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Yes - Fragile CD (album) cover




Symphonic Prog

4.44 | 3354 ratings

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5 stars This is one messed up album. Released in 1971, it has my favourite Yes line-up of Anderson / Bruford / Howe / Squire / Wakeman, and was the first Yes album to feature the latter, who had come fresh from The Strawbs. Fragile was an album that showed Yes increasing in creativity to prog rock perfection, a trend that had started with 'The Yes Album'. The album itself has 2 different parts to it; there are 4 songs which are arranged and performed by the band, and the other 5 are songs that are solo works, to highlight each member of the band. I have to say, I've never particularly enjoyed any of these solo songs, and I feel that they give the album a rather muddled feel. The fact that on the album itself, it describes how each of these pieces are solo songs, makes it easier to accept them, and possibly pretend they aren't there. I just feel that solo works have no place on an album by a band (the same is true of 'Clap' on The Yes Album, or 'Horizons' from Foxtrot). Anyway, I shall briefly review these solo spots first.

-Cans and Brahms- Yuck. This is Wakeman's spot, where he plays a classical piece (by, you guessed it, Brahms) that is not famous enough to be recognised by most people who have a limited knowledge of classical music. The liner notes go into detail about how he plays a different keyboard sound for each part of the orchestra. This is not a Yes song in any way, thank goodness its only 1:43. -We Have Heaven- A definite WTF moment! Fortunately this song is far more listenable than the preceding song. This song is Anderson's spot, where he recorded his voice many times to give the song an a cappella feel. You will definitely be interested when you first hear this, but since it doesn't really go anywhere, I think this song loses all its appeal quickly. I do like the door slamming at the end, imagining someone saying 'STFU Jon!' whilst doing so. (If anyone can tell me what the footsteps at the end signify I'd be grateful!) -Five Per Cent For Nothing- At 0:38, Bruford's solo spot hardly feels like music. This song sounds not only difficult to play, but completely unlistenable at the same time, which makes you wonder why they bothered! -The Fish (Schindleria Praematurus)- Ahh this is more like it. Squire's bass spot is the best in my opinion. This song segues from the end of Long Distance Runaround and as a result I usually listen to both at the same time. This song gives 'LDR' a natural ending. It is quite minimalistic, with the 7/8 riff being repeated constantly throughout, and slowly more and more layers of bass guitar are put on top very subtly. With Bill and Jon appearing as well, this is easily the best out of the solo tracks. -Mood For A Day- Finally we reach Howe's spot. On the one hand I do really like how this song has a really good flow to it. Steve Howe is undoubtedly a fine guitarist, and he plays the acoustic guitar expertly. HOWEver (geddit?) just like Clap or Horizons, this is a completely solo outing which has no use on a band record. I feel that sections like this work much better when they are included in a longer peice, eg the guitar solo in 'The Ancient'.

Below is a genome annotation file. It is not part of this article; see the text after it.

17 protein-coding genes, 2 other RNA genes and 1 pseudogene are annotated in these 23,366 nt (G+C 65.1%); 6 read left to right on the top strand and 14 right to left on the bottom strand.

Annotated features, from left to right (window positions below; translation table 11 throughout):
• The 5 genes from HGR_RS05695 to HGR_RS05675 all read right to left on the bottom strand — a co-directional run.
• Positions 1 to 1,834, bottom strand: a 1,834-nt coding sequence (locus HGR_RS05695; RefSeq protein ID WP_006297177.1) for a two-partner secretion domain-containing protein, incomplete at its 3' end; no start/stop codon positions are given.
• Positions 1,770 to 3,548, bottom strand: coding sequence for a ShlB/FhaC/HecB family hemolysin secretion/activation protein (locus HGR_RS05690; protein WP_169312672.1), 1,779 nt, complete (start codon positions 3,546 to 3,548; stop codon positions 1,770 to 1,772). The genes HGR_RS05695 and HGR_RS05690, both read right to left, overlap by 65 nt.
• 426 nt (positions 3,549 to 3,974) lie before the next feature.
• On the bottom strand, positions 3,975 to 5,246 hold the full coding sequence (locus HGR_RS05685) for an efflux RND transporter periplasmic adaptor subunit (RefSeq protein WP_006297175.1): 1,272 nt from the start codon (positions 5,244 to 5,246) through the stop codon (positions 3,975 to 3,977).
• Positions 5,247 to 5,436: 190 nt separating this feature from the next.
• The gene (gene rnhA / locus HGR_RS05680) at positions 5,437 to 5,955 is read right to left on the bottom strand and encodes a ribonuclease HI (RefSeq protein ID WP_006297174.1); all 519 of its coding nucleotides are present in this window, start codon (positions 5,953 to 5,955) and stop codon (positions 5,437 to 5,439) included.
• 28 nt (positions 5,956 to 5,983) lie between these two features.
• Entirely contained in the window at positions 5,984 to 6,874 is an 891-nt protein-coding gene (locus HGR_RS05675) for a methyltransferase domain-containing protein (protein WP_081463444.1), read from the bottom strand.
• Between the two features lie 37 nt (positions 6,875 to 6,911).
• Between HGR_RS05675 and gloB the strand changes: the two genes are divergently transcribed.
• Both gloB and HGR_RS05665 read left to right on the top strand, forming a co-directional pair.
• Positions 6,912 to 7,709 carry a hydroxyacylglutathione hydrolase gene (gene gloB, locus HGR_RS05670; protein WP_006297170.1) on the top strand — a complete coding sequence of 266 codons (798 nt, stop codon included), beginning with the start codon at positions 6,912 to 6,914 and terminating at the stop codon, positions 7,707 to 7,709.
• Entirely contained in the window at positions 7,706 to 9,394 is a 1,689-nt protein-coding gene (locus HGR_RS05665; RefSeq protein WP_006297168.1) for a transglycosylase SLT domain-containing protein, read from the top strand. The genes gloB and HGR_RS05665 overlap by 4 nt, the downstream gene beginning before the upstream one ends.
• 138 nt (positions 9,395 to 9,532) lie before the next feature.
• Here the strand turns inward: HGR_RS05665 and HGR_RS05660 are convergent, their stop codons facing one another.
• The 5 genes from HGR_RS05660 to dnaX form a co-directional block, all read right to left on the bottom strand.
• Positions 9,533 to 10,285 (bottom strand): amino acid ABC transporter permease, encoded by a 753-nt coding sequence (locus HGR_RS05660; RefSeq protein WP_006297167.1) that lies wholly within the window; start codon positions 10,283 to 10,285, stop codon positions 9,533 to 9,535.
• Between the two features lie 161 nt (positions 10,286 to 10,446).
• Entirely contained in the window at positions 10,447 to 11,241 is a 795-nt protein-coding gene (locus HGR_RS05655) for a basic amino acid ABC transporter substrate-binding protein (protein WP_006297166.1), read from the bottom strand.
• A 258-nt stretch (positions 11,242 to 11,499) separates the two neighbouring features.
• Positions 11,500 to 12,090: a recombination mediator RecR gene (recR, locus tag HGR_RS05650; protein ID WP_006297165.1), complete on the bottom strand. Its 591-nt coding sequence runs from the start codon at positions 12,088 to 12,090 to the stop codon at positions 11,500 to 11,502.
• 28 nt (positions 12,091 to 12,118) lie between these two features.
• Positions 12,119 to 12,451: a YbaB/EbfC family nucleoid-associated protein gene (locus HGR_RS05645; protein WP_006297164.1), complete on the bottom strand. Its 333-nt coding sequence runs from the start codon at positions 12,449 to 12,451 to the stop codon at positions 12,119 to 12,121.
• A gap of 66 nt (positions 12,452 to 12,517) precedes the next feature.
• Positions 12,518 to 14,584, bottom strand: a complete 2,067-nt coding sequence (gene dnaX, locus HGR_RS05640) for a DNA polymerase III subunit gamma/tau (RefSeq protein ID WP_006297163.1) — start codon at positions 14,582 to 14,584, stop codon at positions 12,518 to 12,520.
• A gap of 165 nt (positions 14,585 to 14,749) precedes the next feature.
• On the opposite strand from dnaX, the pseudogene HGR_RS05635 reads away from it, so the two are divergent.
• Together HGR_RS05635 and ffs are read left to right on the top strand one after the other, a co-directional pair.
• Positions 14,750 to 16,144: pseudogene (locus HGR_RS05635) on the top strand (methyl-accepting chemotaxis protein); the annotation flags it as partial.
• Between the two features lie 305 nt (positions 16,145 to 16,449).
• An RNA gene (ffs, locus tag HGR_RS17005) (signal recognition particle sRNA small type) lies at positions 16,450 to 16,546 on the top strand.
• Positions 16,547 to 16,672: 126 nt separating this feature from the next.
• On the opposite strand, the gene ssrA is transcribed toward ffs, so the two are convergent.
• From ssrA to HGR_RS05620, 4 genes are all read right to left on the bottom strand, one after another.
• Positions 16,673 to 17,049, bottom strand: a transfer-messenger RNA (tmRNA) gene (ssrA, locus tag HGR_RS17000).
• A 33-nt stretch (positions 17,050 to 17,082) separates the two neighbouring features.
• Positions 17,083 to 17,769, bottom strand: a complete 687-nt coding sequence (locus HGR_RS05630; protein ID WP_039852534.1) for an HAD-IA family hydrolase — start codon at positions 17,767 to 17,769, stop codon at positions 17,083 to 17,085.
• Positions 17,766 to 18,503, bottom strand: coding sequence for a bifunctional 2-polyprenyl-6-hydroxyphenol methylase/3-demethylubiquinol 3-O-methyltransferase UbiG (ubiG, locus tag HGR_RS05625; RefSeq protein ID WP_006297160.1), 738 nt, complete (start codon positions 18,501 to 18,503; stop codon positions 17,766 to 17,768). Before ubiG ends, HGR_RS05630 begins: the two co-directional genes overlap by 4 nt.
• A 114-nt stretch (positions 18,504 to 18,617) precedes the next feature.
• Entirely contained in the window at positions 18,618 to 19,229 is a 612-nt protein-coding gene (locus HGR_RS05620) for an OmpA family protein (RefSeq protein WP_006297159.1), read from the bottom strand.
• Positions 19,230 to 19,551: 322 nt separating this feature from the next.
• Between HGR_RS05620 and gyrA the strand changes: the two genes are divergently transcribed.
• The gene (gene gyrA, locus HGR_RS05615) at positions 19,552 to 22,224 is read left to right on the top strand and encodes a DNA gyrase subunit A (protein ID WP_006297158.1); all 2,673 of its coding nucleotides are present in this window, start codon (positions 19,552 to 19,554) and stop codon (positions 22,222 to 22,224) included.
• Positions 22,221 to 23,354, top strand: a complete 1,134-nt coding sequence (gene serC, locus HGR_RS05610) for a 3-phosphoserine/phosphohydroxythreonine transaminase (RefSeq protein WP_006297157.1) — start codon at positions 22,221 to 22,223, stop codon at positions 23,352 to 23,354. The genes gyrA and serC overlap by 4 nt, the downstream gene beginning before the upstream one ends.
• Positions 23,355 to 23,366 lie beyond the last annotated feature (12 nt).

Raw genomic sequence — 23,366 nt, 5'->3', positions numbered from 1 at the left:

With that lot out the way, we can now focus on the bare bones of the album, and what simply makes it so great.

-Roundabout- This song epitomises the word 'classic'. I would go as far as to say it's the best known song amongst fans of prog. It's amazing that they managed to turn this eight and a half minute masterpeice into a hit single! Starting with some guitar wizardry, the song quickly launches into a really catchy verse-chorus-verse-chorus structure that stays progressive with quick keyboard inserts from Wakeman. After the haunting bridge, the song seems to begin again before launching into a fantastic triumphant intrumental which is essentially a guitar-keyboard duel! Another verse and chorus are played before ending with an a cappella part by from the band (a sign of things to come). One of the most classic prog songs around, this is a song with a really special place in my heart.